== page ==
Final polishing / formulation step can be considered as a part of purification in which it removes conditions that would impair the stability or utility of the antibody in its intended use. As the downstream processing rule, more no of steps results in more loss of the product. Final formulation may be as simple as a straightforward sterilization by membrane filtration through a sterile filter with pores 0.2 lm or less. Another relatively simple formulation step is adjusting the antibody concentration, either by dilution with buffer or by concentration on ultra filtration. In other circumstances, the buffer composition may need to be changed to achieve optimal stability of the antibody. For this purpose, SEC or diafiltration is widely used. A more complex formulation step would be the addition of excipients to confer stability. Finally, the antibody solution may need to be lyophilized/ Freeze dried to confer stability, and the liquid formulation may be changed to be compatible with the lyophilization process.
All the above mentioned steps need to be optimized to have a better yield, resolution and better stability.

Monday, March 18, 2013

Gene Therapy & Ethical Issues

What is gene therapy?
Gene therapy is an experimental technique that uses genes to treat or prevent disease. In the future, this technique may allow doctors to treat a disorder by inserting a gene into a patient’s cells instead of using drugs or surgery. Researchers are testing several approaches to gene therapy, including:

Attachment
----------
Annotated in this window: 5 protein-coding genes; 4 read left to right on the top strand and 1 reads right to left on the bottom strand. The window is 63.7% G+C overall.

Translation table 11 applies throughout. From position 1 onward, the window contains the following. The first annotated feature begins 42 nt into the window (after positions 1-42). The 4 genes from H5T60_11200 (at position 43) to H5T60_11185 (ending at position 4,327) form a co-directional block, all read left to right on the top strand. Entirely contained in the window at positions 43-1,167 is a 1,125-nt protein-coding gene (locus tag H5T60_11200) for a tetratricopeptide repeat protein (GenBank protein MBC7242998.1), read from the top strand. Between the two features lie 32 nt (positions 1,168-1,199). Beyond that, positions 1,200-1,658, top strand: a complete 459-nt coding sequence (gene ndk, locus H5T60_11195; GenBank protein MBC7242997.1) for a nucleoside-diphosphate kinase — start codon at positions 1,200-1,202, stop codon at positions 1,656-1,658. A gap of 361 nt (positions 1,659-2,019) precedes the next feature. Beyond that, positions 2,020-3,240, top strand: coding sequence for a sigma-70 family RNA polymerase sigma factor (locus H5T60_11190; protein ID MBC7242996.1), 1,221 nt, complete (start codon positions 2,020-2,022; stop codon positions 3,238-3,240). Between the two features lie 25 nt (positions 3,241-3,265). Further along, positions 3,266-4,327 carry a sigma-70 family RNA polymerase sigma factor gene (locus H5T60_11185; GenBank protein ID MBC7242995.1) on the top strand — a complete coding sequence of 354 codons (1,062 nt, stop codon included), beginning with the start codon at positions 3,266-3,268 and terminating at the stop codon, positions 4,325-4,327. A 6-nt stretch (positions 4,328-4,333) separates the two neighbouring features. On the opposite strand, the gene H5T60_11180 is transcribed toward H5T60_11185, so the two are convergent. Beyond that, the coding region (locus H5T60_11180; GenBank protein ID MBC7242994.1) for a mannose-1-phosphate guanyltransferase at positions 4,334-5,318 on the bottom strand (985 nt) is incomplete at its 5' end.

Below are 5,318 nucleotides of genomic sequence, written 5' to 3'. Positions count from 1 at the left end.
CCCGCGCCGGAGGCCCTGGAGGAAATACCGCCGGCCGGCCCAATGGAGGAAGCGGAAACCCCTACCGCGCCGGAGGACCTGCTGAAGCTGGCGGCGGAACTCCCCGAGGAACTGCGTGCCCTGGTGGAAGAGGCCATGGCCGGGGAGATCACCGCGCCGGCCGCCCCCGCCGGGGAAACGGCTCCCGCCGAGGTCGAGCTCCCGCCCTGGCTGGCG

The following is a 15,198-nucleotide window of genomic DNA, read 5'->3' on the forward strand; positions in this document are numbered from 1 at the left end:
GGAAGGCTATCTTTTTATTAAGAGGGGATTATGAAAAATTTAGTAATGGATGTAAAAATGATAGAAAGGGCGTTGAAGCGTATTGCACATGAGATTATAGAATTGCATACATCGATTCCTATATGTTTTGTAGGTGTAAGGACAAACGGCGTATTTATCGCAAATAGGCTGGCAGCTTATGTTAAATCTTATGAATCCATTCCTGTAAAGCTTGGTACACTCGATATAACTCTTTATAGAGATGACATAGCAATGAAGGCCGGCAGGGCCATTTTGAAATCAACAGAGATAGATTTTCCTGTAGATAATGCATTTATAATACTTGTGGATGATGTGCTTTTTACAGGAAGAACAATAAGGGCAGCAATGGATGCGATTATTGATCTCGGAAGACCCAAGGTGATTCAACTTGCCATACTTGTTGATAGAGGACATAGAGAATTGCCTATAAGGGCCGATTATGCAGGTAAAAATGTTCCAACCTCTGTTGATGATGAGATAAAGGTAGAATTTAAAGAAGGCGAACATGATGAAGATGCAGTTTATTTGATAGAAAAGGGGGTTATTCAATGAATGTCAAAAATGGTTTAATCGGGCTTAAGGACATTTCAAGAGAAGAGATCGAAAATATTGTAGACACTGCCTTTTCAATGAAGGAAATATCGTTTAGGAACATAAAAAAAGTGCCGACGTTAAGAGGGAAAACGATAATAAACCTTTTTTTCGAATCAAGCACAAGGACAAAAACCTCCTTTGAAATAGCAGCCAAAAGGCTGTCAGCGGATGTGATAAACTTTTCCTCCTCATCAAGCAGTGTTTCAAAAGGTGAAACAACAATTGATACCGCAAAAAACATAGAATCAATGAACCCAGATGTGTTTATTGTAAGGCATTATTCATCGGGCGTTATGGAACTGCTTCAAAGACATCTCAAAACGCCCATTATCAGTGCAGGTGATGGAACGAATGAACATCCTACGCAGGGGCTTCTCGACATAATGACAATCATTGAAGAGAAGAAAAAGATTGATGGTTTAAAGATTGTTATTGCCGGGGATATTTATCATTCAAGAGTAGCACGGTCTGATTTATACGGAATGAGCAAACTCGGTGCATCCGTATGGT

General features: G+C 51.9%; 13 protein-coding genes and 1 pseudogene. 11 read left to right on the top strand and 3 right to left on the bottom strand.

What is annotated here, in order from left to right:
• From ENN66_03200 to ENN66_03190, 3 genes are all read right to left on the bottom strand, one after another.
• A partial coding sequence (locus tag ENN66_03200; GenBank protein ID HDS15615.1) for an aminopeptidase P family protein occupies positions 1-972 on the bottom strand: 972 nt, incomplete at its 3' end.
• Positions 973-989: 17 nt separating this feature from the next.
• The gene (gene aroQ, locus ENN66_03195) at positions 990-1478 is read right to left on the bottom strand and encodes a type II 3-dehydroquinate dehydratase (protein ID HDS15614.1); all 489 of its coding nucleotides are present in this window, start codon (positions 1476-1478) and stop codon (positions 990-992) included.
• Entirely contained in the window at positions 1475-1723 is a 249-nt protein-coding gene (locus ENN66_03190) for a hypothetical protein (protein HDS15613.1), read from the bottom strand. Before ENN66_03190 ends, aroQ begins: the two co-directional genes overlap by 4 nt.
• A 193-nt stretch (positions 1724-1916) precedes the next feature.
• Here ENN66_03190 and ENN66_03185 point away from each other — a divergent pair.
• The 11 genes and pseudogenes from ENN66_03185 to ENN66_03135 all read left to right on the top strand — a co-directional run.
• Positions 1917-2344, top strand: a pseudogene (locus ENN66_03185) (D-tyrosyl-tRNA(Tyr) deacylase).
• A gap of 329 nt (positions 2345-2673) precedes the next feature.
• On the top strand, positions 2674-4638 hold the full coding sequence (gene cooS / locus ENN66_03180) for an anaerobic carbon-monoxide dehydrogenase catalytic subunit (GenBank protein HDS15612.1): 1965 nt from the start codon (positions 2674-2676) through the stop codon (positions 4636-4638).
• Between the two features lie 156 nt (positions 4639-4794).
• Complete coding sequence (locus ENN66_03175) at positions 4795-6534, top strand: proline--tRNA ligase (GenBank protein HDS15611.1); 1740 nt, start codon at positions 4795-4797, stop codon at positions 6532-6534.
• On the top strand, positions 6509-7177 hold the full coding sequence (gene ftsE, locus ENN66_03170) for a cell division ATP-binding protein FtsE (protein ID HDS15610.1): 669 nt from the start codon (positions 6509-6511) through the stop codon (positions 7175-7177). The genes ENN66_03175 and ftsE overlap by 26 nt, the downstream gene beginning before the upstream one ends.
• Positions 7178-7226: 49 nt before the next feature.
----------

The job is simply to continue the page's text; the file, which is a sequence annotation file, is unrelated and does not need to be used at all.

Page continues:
• Replacing a mutated gene that causes disease with a healthy copy of the gene.
• Inactivating, or “knocking out,” a mutated gene that is functioning improperly.
• Introducing a new gene into the body to help fight a disease.

Although gene therapy is a promising treatment option for a number of diseases (including inherited disorders, some types of cancer, and certain viral infections), the technique remains risky and is still under study to make sure that it will be safe and effective. Gene therapy is currently only being tested for the treatment of diseases that have no other cures.

How does gene therapy work?
Gene therapy is designed to introduce genetic material into cells to compensate for abnormal genes or to make a beneficial protein. If a mutated gene causes a necessary protein to be faulty or missing, gene therapy may be able to introduce a normal copy of the gene to restore the function of the protein.